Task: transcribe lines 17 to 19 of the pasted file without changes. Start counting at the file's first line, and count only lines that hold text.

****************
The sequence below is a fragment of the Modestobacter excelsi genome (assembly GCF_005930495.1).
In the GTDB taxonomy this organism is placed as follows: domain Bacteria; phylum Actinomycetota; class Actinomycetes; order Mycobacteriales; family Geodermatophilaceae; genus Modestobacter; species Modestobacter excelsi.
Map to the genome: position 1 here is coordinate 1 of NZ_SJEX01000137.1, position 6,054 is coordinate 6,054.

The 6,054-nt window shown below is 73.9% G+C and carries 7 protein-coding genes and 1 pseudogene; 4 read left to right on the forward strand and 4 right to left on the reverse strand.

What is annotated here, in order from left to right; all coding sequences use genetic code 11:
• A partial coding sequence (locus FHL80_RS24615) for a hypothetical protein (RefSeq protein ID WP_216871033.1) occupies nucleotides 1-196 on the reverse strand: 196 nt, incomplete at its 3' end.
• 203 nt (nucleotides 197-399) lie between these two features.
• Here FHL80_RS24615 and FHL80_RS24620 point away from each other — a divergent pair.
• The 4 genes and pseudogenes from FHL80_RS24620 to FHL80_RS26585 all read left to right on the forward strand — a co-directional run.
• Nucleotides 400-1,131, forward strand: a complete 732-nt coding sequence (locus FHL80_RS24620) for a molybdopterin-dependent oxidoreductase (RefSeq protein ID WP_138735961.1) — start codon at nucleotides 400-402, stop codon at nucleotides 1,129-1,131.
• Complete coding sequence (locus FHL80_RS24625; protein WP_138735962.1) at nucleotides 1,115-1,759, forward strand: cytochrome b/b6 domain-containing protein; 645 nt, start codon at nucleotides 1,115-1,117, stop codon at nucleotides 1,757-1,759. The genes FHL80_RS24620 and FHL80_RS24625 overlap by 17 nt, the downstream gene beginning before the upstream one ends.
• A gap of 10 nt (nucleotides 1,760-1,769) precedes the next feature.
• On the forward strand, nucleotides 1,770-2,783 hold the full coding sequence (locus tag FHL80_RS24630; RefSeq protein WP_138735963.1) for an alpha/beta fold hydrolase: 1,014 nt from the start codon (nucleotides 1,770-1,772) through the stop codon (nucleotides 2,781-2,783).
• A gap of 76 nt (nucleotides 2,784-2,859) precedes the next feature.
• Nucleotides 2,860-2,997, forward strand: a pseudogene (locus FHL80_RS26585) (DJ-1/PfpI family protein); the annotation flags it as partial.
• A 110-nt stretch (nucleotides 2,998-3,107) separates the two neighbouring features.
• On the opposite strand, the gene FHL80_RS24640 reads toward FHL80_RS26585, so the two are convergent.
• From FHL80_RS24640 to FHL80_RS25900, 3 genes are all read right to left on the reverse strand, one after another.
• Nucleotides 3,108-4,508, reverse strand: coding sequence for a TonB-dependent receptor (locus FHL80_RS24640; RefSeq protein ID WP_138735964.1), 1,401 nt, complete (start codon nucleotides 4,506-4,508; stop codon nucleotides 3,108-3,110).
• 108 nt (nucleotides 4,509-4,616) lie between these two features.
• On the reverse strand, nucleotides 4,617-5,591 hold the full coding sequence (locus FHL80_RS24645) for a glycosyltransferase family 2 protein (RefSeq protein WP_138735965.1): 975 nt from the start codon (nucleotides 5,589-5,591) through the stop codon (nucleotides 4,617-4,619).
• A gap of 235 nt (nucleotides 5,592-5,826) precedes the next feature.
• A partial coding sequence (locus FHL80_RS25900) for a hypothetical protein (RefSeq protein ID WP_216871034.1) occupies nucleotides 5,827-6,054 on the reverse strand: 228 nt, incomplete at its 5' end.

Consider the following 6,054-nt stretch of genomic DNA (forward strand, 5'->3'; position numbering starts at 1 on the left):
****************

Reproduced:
• On the opposite strand, the gene FHL80_RS24640 reads toward FHL80_RS26585, so the two are convergent.
• From FHL80_RS24640 to FHL80_RS25900, 3 genes are all read right to left on the reverse strand, one after another.
• Nucleotides 3,108-4,508, reverse strand: coding sequence for a TonB-dependent receptor (locus FHL80_RS24640; RefSeq protein ID WP_138735964.1), 1,401 nt, complete (start codon nucleotides 4,506-4,508; stop codon nucleotides 3,108-3,110).